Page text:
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Burger With a Side of Fashion – Moschino spoofs McDonald’s

Posted in Dilution, Famous Marks, Fashion, Trademarks

You may have previously read my post about apparel companies spoofing luxury fashion brands, but in Milan, one luxury fashion brand spoofed brands perhaps a little more familiar to the average Joe or Jane.

Moschino’s capsule collection, “Fast Fashion – Next Day After The Runway,” drew some criticism  for its treatment of some of these brands, including McDonald’s.

 

The purse and other items from the line have already sold out.  The belt below is still available, but it will set you back about the price of 250 McDoubles on the Dollar Menu.

While this was the debut of the fashion house’s new creative director Jeremy Scott, this  irreverant style isn’t new for Moschino, which has earned a reputation as a playful fashion house that likes to poke fun at brands.  It has taken jabs at competitors like Chanel, Versace and Prada (see “Pasta” shirt below), and previously spoofed McDonald’s in 1997 with a jacket that said MoSchino’s in white against a red and yellow background.   Interestingly that collection was likewise called “Fast Fashion.”

 

Is Moschino infringing on other’s trademark rights, particularly a mark as famous as McDonald’s?

Certainly there are arguments that could be made that the McDonald’s brand is either diluted by blurring or by tarnishment.  Under 15 U.S.C. § 1125, dilution by blurring requires an association between the famous mark and the junior mark that impairs the distinctiveness of the famous mark, and dilution by tarnishment must harm the reputation of the famous mark.   Clearly some association is intended to be made from these designs, but the threshold to show that it impairs the distinctiveness of the McDonald’s arches or harms their reputation would be difficult to overcome for a fast food chain against a Warhol-esque luxury fashion designer.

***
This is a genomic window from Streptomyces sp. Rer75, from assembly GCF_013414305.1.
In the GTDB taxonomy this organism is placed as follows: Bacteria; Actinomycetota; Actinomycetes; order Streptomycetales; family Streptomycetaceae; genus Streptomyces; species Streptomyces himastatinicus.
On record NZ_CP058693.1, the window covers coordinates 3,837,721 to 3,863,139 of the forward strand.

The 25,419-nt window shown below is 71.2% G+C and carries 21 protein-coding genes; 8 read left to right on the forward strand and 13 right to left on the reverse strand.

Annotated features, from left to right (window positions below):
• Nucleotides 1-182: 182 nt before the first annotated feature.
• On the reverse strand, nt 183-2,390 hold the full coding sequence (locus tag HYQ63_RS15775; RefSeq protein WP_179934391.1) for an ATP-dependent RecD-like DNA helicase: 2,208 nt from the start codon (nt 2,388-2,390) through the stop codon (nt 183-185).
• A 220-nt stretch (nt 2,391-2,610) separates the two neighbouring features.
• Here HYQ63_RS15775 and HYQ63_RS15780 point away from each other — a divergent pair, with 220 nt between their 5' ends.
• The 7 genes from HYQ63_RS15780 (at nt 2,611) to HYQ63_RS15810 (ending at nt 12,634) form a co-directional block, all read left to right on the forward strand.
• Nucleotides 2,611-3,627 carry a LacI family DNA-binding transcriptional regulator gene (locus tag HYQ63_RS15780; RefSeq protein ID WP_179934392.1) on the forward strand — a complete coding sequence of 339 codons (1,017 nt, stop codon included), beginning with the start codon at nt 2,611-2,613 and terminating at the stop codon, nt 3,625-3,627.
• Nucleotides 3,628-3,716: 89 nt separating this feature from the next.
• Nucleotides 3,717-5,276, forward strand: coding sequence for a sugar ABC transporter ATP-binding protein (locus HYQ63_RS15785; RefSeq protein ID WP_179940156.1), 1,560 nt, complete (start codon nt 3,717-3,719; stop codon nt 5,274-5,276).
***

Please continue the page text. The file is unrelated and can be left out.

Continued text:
From Moschino’s perspective though, under the parody defense, the parody generally needs to simultaneously evoke the original and a contradictory and often humorous message that it is not the original so as to avoid confusion.  They evoke the original arches but in a cheeky way.  The “arches” differ in an important way from the McDonald’s arches – they form what appears to be a heart shape.

And I’m lovin’ it.